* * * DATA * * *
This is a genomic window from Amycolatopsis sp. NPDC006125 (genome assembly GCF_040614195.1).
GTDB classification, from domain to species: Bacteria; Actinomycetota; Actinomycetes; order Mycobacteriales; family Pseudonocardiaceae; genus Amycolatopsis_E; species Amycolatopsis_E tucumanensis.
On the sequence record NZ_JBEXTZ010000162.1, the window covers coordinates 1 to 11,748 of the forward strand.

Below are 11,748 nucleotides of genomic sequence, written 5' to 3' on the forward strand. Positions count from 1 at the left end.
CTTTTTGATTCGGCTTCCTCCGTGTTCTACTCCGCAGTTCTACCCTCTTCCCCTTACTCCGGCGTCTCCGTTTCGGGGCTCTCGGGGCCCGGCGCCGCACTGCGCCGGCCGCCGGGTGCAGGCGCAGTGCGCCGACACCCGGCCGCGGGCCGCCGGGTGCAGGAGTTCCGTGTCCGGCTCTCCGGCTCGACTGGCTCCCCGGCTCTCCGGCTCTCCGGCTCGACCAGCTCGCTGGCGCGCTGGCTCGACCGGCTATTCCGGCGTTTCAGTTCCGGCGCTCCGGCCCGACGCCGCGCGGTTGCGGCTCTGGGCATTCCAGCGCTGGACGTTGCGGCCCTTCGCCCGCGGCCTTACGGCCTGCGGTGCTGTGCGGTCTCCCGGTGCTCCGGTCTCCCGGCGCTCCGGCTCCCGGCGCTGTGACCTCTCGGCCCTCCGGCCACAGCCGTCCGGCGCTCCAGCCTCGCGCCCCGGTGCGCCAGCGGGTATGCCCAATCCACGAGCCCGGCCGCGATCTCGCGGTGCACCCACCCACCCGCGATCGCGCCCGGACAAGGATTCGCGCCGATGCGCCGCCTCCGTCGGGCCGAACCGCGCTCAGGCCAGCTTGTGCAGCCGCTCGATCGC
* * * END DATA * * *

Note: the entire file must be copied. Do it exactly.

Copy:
This is a genomic window from Amycolatopsis sp. NPDC006125 (genome assembly GCF_040614195.1).
GTDB classification, from domain to species: Bacteria; Actinomycetota; Actinomycetes; order Mycobacteriales; family Pseudonocardiaceae; genus Amycolatopsis_E; species Amycolatopsis_E tucumanensis.
On the sequence record NZ_JBEXTZ010000162.1, the window covers coordinates 1 to 11,748 of the forward strand.

Below are 11,748 nucleotides of genomic sequence, written 5' to 3' on the forward strand. Positions count from 1 at the left end.
CTTTTTGATTCGGCTTCCTCCGTGTTCTACTCCGCAGTTCTACCCTCTTCCCCTTACTCCGGCGTCTCCGTTTCGGGGCTCTCGGGGCCCGGCGCCGCACTGCGCCGGCCGCCGGGTGCAGGCGCAGTGCGCCGACACCCGGCCGCGGGCCGCCGGGTGCAGGAGTTCCGTGTCCGGCTCTCCGGCTCGACTGGCTCCCCGGCTCTCCGGCTCTCCGGCTCGACCAGCTCGCTGGCGCGCTGGCTCGACCGGCTATTCCGGCGTTTCAGTTCCGGCGCTCCGGCCCGACGCCGCGCGGTTGCGGCTCTGGGCATTCCAGCGCTGGACGTTGCGGCCCTTCGCCCGCGGCCTTACGGCCTGCGGTGCTGTGCGGTCTCCCGGTGCTCCGGTCTCCCGGCGCTCCGGCTCCCGGCGCTGTGACCTCTCGGCCCTCCGGCCACAGCCGTCCGGCGCTCCAGCCTCGCGCCCCGGTGCGCCAGCGGGTATGCCCAATCCACGAGCCCGGCCGCGATCTCGCGGTGCACCCACCCACCCGCGATCGCGCCCGGACAAGGATTCGCGCCGATGCGCCGCCTCCGTCGGGCCGAACCGCGCTCAGGCCAGCTTGTGCAGCCGCTCGATCGC